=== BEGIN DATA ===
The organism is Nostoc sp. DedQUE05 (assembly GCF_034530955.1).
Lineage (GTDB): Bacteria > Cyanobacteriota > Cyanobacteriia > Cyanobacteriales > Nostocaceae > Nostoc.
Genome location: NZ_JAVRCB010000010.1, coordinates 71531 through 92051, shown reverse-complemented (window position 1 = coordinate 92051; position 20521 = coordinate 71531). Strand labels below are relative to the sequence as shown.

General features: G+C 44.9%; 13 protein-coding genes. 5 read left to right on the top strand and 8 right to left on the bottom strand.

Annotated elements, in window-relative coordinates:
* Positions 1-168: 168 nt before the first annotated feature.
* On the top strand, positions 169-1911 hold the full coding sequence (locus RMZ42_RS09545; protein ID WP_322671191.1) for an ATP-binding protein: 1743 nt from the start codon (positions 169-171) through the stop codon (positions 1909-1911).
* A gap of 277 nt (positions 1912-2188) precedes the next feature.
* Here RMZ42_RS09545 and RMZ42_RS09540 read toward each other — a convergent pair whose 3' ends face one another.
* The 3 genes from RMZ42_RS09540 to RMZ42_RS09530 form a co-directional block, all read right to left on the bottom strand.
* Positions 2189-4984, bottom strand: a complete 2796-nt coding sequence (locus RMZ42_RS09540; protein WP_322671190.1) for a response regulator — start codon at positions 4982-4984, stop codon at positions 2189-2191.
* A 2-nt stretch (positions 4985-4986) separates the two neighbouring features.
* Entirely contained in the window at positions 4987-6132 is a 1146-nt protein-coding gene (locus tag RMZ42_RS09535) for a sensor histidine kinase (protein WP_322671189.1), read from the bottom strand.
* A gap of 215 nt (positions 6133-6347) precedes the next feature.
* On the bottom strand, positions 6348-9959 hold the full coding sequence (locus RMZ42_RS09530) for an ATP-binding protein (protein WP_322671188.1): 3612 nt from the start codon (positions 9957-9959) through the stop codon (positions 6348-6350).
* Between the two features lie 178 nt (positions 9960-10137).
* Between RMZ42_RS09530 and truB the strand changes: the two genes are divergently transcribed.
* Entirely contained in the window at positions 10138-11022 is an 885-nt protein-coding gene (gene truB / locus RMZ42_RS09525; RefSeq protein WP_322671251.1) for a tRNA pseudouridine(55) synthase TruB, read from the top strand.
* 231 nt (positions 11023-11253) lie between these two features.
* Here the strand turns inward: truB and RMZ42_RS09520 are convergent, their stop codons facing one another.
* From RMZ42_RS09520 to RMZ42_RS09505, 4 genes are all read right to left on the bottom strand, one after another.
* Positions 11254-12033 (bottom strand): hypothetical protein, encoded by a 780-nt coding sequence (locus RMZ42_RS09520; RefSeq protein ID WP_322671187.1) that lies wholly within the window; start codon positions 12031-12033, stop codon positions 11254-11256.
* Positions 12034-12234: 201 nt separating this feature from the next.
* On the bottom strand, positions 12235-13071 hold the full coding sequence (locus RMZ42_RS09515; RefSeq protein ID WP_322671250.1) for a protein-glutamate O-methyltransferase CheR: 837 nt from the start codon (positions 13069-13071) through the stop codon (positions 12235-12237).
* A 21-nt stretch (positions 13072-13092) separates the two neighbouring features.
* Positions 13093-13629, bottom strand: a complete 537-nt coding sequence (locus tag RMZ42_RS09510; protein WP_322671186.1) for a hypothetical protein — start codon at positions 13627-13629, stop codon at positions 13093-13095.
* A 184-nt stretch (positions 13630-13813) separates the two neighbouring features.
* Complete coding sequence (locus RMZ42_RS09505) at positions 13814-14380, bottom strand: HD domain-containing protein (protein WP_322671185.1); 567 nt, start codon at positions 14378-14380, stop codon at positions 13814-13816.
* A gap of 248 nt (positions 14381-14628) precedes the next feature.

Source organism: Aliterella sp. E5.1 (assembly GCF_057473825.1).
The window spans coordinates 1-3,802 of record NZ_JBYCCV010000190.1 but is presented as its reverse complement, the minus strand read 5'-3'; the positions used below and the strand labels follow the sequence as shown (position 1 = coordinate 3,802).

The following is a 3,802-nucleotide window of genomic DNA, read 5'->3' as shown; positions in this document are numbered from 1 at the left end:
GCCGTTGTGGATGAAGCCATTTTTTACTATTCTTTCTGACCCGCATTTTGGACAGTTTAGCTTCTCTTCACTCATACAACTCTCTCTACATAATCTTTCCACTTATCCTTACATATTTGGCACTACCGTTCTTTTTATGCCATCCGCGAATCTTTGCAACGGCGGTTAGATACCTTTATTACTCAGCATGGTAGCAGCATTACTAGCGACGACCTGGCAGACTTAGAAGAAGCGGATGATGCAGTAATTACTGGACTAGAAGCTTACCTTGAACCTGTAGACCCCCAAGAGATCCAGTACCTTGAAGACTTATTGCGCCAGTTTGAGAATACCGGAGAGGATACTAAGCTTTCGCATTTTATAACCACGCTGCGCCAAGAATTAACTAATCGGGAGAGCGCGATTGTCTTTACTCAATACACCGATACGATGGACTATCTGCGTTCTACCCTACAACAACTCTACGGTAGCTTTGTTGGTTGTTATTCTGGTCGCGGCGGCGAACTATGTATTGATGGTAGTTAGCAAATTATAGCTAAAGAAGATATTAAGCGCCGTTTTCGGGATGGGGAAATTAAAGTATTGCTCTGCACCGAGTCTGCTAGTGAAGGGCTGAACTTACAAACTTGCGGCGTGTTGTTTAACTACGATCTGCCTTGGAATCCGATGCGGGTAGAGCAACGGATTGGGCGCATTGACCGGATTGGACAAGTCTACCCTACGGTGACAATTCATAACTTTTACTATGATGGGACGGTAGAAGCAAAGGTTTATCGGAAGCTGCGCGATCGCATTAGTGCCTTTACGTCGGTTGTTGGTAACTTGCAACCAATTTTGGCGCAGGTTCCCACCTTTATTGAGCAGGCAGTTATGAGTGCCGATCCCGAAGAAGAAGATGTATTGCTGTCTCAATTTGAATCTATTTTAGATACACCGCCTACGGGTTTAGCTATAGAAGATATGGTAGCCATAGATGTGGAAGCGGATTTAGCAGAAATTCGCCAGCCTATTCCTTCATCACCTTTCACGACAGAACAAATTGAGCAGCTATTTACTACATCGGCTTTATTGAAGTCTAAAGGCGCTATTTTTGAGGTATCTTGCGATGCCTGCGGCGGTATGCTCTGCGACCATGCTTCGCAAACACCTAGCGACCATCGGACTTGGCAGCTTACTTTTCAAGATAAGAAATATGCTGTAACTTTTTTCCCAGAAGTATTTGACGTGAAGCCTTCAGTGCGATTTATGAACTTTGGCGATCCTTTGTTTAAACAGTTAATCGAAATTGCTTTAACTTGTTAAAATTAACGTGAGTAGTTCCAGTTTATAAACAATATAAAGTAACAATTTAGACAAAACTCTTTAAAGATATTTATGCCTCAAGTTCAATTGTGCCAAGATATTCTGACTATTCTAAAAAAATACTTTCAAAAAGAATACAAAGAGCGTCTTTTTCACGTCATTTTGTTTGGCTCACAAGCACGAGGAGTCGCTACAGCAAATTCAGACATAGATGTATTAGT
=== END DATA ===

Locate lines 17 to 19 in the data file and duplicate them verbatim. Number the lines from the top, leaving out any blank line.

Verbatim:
* Between RMZ42_RS09530 and truB the strand changes: the two genes are divergently transcribed.
* Entirely contained in the window at positions 10138-11022 is an 885-nt protein-coding gene (gene truB / locus RMZ42_RS09525; RefSeq protein WP_322671251.1) for a tRNA pseudouridine(55) synthase TruB, read from the top strand.
* 231 nt (positions 11023-11253) lie between these two features.